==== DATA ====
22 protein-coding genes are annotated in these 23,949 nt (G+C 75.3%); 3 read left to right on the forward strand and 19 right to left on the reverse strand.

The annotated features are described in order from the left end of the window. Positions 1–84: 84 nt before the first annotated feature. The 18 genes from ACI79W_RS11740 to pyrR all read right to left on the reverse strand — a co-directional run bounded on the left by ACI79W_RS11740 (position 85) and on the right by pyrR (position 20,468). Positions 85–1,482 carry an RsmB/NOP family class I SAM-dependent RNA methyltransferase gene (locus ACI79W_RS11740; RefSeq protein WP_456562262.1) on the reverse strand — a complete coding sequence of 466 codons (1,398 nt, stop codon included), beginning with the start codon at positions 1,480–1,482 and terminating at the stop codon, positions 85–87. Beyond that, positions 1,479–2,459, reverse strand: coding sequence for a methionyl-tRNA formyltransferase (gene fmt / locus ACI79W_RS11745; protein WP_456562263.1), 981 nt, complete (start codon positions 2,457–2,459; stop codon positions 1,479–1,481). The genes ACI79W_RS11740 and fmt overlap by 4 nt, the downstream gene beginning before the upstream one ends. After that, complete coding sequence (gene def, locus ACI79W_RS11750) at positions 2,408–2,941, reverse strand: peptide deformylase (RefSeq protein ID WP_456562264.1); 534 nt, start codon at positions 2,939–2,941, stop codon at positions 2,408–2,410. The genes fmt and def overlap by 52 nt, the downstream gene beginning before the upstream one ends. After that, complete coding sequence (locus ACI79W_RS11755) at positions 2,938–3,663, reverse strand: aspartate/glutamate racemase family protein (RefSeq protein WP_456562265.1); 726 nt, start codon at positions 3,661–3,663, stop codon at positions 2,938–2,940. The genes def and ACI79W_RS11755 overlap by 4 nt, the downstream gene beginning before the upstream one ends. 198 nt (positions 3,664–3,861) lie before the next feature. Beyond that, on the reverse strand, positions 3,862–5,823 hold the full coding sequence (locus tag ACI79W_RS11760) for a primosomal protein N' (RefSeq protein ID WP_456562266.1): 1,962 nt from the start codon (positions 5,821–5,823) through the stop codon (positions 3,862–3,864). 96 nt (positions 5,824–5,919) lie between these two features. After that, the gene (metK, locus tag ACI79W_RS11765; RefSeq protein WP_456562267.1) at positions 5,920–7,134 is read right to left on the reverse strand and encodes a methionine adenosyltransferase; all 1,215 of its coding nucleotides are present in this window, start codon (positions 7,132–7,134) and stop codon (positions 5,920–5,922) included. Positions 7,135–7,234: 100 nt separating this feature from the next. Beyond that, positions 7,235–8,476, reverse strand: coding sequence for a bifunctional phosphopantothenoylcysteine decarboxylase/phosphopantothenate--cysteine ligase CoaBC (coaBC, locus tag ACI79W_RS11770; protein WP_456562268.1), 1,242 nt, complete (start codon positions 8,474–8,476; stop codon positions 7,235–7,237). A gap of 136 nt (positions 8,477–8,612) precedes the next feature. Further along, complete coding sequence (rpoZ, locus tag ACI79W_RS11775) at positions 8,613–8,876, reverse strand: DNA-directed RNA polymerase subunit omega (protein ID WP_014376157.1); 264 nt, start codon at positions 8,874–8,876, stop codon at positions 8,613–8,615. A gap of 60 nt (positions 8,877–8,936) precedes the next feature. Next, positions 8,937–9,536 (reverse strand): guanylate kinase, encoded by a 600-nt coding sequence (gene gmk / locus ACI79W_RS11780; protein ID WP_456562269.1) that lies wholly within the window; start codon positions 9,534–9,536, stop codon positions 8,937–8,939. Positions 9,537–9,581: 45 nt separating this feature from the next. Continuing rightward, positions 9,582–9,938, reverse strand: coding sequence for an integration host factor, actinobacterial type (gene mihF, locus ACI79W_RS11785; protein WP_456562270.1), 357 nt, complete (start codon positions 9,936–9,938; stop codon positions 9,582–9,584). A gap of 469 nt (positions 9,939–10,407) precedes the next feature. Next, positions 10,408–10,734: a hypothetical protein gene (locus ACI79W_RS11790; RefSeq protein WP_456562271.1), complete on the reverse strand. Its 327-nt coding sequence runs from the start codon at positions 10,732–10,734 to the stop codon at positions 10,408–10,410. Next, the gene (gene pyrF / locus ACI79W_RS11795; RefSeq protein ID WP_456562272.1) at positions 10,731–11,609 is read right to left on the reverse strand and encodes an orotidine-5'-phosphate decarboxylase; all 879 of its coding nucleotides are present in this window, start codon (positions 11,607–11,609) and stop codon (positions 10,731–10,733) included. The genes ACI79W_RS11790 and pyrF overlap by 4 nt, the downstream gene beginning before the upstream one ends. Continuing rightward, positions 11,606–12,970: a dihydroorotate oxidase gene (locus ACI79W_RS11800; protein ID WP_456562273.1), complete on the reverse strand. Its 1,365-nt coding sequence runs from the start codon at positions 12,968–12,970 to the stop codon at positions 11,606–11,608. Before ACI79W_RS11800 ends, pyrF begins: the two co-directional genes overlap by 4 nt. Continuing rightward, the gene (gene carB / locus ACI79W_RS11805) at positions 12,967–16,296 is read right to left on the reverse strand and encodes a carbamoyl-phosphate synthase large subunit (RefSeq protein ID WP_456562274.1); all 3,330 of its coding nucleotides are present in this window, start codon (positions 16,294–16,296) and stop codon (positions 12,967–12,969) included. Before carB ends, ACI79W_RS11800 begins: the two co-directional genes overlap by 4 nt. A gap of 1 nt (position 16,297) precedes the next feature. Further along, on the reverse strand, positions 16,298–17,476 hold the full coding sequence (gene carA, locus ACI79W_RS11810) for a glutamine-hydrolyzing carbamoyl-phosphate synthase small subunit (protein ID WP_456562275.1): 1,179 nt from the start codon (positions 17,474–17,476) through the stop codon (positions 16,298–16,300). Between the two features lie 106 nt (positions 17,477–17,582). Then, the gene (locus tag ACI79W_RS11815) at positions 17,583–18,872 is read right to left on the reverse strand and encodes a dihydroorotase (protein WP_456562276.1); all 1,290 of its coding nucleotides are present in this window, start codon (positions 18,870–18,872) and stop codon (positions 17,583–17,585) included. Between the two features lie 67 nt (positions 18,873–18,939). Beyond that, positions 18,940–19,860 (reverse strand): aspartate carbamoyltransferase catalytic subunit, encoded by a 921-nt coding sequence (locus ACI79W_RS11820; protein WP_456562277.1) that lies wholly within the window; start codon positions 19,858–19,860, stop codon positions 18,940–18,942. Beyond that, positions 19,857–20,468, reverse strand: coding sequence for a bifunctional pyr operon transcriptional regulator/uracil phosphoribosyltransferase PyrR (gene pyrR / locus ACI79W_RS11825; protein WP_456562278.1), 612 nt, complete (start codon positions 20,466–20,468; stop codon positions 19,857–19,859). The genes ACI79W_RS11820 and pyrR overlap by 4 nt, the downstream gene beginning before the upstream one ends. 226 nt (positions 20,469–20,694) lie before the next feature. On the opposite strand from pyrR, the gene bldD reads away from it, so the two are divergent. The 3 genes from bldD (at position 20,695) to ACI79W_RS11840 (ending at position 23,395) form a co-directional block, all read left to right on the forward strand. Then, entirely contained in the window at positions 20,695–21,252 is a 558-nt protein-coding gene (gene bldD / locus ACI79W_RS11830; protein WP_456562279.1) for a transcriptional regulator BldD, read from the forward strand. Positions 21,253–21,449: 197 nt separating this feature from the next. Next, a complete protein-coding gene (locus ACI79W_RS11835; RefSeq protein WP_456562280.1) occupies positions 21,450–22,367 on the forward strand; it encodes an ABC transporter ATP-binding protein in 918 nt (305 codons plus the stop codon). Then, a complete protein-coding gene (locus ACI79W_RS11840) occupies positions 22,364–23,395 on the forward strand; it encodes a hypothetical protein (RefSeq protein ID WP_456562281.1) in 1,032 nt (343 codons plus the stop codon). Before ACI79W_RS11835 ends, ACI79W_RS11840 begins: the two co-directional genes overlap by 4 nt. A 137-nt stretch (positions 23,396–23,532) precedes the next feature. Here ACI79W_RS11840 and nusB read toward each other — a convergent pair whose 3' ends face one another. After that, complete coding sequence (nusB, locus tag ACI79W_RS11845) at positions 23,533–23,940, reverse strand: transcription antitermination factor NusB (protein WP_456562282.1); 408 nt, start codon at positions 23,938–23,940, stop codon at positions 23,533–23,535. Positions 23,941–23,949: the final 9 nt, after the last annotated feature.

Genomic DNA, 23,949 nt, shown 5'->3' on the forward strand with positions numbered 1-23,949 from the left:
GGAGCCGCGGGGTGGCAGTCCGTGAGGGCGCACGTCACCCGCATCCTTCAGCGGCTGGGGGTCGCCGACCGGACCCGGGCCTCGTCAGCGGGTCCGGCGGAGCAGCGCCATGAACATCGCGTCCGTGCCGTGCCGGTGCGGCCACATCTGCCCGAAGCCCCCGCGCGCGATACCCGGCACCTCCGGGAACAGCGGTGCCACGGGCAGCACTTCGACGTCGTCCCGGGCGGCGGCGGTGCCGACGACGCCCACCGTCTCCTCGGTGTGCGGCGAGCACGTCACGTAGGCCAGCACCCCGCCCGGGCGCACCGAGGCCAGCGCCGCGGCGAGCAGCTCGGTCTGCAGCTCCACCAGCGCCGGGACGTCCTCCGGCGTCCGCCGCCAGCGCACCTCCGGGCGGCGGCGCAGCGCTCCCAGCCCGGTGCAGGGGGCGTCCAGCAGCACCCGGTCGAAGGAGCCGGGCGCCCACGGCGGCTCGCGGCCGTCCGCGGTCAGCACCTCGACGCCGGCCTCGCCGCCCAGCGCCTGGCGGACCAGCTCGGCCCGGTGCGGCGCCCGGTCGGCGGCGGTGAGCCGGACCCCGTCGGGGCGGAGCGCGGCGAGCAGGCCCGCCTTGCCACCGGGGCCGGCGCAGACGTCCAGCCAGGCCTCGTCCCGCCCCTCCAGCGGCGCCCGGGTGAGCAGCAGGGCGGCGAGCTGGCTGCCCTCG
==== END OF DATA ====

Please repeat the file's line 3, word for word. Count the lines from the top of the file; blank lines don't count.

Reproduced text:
Genomic DNA, 23,949 nt, shown 5'->3' on the forward strand with positions numbered 1-23,949 from the left: